You can also get another lens, a fisheye, that was not in the bag. Neither was a mask which lets you take 6×4.5 photos. So I was stuck with the 6×6 on 120 film. I was fine with that. There are quite a few reviews of this camera online already including this one with lots of technical data and this one with details of the Instax back. I also didn’t get the flash, but I really do not mind about that as I will probably only use it outside.

The settings are found on the barrel of the lens, before the part that the lens parts attach to. There are a few settings for lighting conditions, plus a P for pinhole. The actual lens has the distance selector which is incredibly hard to see. It is a tiny little arrow which can only be seen if you catch a reflection at the right angle.

Once I had figure out how the camera worked and found a spare spool, I loaded some Shanghai GP3. Unfortunately, this film has a black paper backing and it was almost impossible to see the numbers through the window. Unless I was in really bright light, I had to guess how much to advance by the number of rotations. If I use this camera again I will use a film with white backing paper.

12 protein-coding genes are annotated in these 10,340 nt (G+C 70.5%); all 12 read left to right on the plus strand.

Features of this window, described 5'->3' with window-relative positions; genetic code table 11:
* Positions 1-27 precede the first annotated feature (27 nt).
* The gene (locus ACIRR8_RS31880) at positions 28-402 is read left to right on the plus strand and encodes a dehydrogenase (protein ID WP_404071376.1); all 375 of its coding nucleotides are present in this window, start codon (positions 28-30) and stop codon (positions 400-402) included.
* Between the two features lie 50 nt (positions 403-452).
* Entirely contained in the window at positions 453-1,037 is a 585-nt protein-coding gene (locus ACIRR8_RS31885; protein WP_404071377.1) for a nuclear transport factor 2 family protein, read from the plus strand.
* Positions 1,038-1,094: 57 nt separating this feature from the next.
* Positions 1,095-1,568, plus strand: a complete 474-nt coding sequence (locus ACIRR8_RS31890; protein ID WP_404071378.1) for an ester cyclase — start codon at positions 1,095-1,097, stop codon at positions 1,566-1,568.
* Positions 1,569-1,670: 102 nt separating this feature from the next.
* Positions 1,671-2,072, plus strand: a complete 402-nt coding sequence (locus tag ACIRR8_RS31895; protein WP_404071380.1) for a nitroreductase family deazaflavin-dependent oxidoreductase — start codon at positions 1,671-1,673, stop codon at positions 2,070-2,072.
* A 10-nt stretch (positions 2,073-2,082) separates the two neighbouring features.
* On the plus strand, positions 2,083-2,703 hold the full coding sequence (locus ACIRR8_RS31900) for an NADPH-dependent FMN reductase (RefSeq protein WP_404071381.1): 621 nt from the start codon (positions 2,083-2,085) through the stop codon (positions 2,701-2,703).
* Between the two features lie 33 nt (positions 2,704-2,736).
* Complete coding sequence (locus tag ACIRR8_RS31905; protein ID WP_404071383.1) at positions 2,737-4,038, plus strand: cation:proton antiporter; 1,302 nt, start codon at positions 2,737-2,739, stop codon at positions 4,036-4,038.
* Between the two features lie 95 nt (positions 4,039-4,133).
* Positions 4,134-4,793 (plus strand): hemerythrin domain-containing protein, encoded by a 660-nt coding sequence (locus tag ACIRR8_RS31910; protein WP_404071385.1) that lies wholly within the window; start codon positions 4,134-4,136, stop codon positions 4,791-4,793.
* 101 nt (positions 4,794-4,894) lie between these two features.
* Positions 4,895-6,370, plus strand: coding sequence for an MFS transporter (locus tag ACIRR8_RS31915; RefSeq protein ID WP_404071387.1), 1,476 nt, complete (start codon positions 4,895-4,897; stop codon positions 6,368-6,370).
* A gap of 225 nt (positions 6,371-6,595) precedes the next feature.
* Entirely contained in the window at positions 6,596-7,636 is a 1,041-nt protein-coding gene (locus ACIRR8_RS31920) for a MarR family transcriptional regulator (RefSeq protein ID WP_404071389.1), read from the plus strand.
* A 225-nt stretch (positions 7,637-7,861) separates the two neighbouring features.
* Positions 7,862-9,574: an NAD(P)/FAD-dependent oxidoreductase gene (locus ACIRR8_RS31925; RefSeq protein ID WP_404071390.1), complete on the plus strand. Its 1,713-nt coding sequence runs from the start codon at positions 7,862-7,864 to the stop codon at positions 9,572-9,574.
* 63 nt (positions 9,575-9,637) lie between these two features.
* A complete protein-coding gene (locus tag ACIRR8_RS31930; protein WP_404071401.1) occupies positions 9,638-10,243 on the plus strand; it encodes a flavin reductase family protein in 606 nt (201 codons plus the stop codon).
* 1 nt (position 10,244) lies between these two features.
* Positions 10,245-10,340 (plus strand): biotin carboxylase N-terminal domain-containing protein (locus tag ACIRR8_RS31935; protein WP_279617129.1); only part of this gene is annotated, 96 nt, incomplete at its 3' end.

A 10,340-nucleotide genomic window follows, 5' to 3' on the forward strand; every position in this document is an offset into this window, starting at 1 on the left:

I took the camera to a street corner in Akihabara and tried out the various settings. Of course, I could try multi-exposure pinhole, super-wide 38mm (how is that superwide?), and 75mm. I tried them all 🙂

Here is my test roll.

Low and behold, for a toy camera these aren’t bad at all. I really like using it. I am not so keen on the pinhole ones of the crossing, but I love the multi-exposure and the blurred edges of the super-wide lens. I am really tempted to get the Instax back for this setup and try to find the 6×4.5 mask.

Even though I like this camera and the functions, I am absolutely sure I would not pay the full price for another if it broke. And it is plastic, it is all plastic. One drop on hard ground and it is done for.

Keep or sell: I did buy some of the items such as the instax back and the fisheye lens, so have kept the whole system for fun 🙂